Heavy police presence at Montreal Grand Prix

Police officers stand near the entrance to the Circuit Gilles Villeneuve before the third practice...

Police officers stand near the entrance to the Circuit Gilles Villeneuve before the third practice session of the Canadian F1 Grand Prix, in Montreal June 9, 2012. REUTERS/Christinne Muschi

Giuseppe Valiante, QMI Agency

, Last Updated: 7:03 PM ET

MONTREAL - Police had a heavy presence at Grand Prix venues across this city on Saturday as some protesters remained determined to remind race revellers that all things aren't well in Quebec.

Two people were briefly detained Saturday afternoon at the metro leading to the Formula One race track for carrying bags filled with fireworks, police said. Police gave the young man and woman tickets and confiscated the pyrotechnics.

Hundreds of police were posted to metro stations across the city as race fans made their way to the F1 qualifications for Sunday's big race.

About 50 people banged pots and pans for about a half an hour outside the F1 street festival in the downtown core. No one managed to break through the closed section of the street where hundreds gathered to drink alcohol and take pictures of expensive cars.

Protesters marched along a few downtown streets before dispersing.

Police said there were no major incidents to report as of 5 p.m.; however, two protests were planned for Saturday evening, including the city's 47th consecutive night protest.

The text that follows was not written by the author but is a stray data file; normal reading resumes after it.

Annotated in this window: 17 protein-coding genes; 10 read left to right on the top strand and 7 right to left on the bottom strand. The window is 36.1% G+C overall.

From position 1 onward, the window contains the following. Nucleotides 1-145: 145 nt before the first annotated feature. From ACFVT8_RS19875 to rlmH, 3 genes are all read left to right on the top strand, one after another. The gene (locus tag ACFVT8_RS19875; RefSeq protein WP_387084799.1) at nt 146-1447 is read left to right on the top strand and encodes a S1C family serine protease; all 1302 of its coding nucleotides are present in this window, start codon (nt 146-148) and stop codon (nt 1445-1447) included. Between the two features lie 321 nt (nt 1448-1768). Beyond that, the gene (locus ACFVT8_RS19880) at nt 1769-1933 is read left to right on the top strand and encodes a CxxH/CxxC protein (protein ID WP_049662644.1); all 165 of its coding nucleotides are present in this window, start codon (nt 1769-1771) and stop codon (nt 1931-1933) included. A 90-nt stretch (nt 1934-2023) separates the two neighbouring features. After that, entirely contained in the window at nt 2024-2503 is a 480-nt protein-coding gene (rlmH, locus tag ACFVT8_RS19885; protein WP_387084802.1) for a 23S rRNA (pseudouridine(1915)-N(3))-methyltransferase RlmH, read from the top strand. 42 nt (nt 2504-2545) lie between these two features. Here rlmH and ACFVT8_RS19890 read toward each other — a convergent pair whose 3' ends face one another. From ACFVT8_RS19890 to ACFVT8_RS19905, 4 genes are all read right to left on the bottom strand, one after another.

Meanwhile, a group claiming to be part of the loose coalition of online hackers called Anonymous announced it hacked into 3,000 Grand Prix user accounts.

The hackers said they broke into the online system of a Montreal-based company called Formula Tours, which provides travel packages to F1 races around the world. Anonymous published what they said were emails from Formula Tours' newsletter list as well as requests the company's clients had allegedly made to hotels around the world.

QMI Agency was not able to reach the president of Formula Tours on Saturday, nor was QMI able to confirm if the emails published by Anonymous corresponded to Formula Tours' client list.

Hackers targeted the Grand Prix's website at the end of May, publishing the private information of more than 100 ticket holders.

Naima Alebay, a Montreal university student, banged a pot outside the F1 street festival on Saturday. She said she is against the provincial government's plan to raise tuition by $1,800 over seven years. But she is also against the Grand Prix, which she said represents capitalist, sexist, corrupt values.

"I don't want the Grand Prix in my city," she said.

A couple, from a city just east of Montreal, were sitting on a downtown terrace, enjoying the street party. They both told QMI that they had empathy for the student movement, but "when they disrupt things like the Grand Prix, it starts to get annoying," said Claude Bouchard.

However, they both reserved their strongest criticism for the province's Premier Jean Charest.

"Charest should have settled this already," said Francine. "Charest, his time is done. He should have woken up a long time ago."


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